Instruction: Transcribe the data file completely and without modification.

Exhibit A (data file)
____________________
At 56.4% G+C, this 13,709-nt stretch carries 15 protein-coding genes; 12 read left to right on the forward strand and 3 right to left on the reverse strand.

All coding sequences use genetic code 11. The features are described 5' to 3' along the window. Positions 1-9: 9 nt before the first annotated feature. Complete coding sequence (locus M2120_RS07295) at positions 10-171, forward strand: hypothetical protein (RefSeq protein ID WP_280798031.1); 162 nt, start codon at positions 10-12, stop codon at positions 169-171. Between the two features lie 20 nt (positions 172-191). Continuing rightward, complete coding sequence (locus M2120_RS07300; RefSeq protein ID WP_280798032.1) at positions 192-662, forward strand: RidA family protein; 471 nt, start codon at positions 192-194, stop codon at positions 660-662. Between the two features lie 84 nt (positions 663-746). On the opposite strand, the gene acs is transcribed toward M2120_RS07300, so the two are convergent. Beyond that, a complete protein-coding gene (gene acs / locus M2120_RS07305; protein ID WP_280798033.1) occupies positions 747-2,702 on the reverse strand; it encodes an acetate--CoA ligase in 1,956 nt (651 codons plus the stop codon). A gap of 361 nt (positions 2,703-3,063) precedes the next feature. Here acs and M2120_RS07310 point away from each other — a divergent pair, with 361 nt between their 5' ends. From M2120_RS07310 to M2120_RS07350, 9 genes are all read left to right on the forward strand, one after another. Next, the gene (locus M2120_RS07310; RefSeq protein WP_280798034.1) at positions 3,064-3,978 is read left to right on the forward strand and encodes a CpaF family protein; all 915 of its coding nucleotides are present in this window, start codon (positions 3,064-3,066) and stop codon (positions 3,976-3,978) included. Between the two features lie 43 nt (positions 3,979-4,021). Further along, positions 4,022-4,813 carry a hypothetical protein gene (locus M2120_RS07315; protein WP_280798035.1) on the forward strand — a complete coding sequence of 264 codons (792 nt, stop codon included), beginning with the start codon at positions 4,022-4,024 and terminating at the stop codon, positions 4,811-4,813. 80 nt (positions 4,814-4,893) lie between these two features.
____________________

At 56.4% G+C, this 13,709-nt stretch carries 15 protein-coding genes; 12 read left to right on the forward strand and 3 right to left on the reverse strand.

All coding sequences use genetic code 11. The features are described 5' to 3' along the window. Positions 1-9: 9 nt before the first annotated feature. Complete coding sequence (locus M2120_RS07295) at positions 10-171, forward strand: hypothetical protein (RefSeq protein ID WP_280798031.1); 162 nt, start codon at positions 10-12, stop codon at positions 169-171. Between the two features lie 20 nt (positions 172-191). Continuing rightward, complete coding sequence (locus M2120_RS07300; RefSeq protein ID WP_280798032.1) at positions 192-662, forward strand: RidA family protein; 471 nt, start codon at positions 192-194, stop codon at positions 660-662. Between the two features lie 84 nt (positions 663-746). On the opposite strand, the gene acs is transcribed toward M2120_RS07300, so the two are convergent. Beyond that, a complete protein-coding gene (gene acs / locus M2120_RS07305; protein ID WP_280798033.1) occupies positions 747-2,702 on the reverse strand; it encodes an acetate--CoA ligase in 1,956 nt (651 codons plus the stop codon). A gap of 361 nt (positions 2,703-3,063) precedes the next feature. Here acs and M2120_RS07310 point away from each other — a divergent pair, with 361 nt between their 5' ends. From M2120_RS07310 to M2120_RS07350, 9 genes are all read left to right on the forward strand, one after another. Next, the gene (locus M2120_RS07310; RefSeq protein WP_280798034.1) at positions 3,064-3,978 is read left to right on the forward strand and encodes a CpaF family protein; all 915 of its coding nucleotides are present in this window, start codon (positions 3,064-3,066) and stop codon (positions 3,976-3,978) included. Between the two features lie 43 nt (positions 3,979-4,021). Further along, positions 4,022-4,813 carry a hypothetical protein gene (locus M2120_RS07315; protein WP_280798035.1) on the forward strand — a complete coding sequence of 264 codons (792 nt, stop codon included), beginning with the start codon at positions 4,022-4,024 and terminating at the stop codon, positions 4,811-4,813. 80 nt (positions 4,814-4,893) lie between these two features.